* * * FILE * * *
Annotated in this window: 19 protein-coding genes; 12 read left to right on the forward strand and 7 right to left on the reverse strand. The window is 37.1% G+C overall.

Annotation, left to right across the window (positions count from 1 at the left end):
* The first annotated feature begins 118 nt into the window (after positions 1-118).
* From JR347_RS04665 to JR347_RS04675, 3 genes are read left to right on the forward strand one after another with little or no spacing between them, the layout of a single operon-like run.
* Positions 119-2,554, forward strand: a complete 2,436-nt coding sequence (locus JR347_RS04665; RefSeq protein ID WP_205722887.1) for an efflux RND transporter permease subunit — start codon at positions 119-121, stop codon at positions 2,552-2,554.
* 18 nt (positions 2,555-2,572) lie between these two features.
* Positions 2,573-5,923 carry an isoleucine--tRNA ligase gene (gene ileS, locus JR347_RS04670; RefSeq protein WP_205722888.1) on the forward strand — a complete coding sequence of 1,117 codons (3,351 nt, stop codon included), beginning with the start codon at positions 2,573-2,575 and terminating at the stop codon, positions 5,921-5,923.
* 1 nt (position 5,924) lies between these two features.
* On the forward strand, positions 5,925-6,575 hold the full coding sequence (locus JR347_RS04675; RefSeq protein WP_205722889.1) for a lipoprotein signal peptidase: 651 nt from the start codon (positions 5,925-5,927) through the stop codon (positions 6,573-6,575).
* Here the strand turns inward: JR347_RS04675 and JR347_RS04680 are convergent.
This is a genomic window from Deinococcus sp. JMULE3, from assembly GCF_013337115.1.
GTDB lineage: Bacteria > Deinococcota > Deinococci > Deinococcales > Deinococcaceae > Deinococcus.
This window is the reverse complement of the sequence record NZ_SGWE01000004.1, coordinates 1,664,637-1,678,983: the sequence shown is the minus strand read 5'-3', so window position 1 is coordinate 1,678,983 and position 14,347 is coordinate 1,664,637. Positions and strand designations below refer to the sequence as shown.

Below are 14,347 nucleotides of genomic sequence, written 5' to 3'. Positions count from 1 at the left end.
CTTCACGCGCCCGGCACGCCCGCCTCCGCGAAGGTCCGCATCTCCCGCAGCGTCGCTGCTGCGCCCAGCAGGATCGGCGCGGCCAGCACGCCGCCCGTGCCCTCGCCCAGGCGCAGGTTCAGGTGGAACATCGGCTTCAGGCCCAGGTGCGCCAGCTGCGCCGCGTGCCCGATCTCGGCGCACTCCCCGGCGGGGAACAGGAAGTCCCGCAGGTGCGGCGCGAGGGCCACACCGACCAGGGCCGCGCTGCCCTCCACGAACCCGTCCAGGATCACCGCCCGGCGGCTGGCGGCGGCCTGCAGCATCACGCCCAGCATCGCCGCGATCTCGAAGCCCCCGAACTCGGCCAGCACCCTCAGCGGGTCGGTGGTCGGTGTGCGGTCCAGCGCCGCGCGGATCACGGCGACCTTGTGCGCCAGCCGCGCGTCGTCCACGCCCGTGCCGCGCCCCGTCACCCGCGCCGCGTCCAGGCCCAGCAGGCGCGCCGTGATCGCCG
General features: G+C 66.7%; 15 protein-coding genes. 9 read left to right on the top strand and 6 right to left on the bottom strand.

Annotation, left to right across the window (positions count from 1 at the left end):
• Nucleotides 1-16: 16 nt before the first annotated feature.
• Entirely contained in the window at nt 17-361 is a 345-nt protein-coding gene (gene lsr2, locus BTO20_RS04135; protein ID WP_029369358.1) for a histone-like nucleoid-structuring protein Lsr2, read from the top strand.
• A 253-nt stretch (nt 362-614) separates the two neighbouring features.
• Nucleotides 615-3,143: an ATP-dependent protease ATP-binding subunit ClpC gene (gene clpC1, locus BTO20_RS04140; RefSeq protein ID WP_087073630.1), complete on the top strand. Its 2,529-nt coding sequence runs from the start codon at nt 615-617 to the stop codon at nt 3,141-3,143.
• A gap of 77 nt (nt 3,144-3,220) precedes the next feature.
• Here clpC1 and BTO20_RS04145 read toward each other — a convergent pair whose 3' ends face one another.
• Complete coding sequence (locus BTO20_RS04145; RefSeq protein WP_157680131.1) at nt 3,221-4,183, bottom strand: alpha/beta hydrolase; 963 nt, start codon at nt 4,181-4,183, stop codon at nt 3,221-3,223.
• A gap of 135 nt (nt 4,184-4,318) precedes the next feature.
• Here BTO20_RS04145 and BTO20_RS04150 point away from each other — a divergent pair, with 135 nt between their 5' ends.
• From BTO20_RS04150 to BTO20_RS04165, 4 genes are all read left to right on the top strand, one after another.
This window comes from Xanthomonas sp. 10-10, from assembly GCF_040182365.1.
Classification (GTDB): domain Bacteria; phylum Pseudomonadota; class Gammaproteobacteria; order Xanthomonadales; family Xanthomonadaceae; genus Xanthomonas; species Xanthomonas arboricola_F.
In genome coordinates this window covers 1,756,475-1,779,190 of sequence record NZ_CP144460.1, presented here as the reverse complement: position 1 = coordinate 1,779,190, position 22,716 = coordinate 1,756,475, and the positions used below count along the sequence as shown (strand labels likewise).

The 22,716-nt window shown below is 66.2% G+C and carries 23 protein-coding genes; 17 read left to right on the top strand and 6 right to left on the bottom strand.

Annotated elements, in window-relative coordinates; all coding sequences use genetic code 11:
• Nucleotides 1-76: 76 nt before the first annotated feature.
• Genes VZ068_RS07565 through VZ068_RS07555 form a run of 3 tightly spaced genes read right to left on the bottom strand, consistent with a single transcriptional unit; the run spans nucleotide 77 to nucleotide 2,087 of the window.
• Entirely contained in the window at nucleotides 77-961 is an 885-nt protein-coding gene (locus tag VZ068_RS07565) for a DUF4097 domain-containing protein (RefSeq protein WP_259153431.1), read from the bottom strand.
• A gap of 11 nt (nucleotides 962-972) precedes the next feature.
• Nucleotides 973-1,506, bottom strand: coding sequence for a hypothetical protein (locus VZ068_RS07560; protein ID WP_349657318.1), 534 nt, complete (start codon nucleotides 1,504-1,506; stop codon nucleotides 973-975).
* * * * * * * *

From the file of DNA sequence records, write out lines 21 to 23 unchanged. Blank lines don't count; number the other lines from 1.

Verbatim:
• Nucleotides 615-3,143: an ATP-dependent protease ATP-binding subunit ClpC gene (gene clpC1, locus BTO20_RS04140; RefSeq protein ID WP_087073630.1), complete on the top strand. Its 2,529-nt coding sequence runs from the start codon at nt 615-617 to the stop codon at nt 3,141-3,143.
• A gap of 77 nt (nt 3,144-3,220) precedes the next feature.
• Here clpC1 and BTO20_RS04145 read toward each other — a convergent pair whose 3' ends face one another.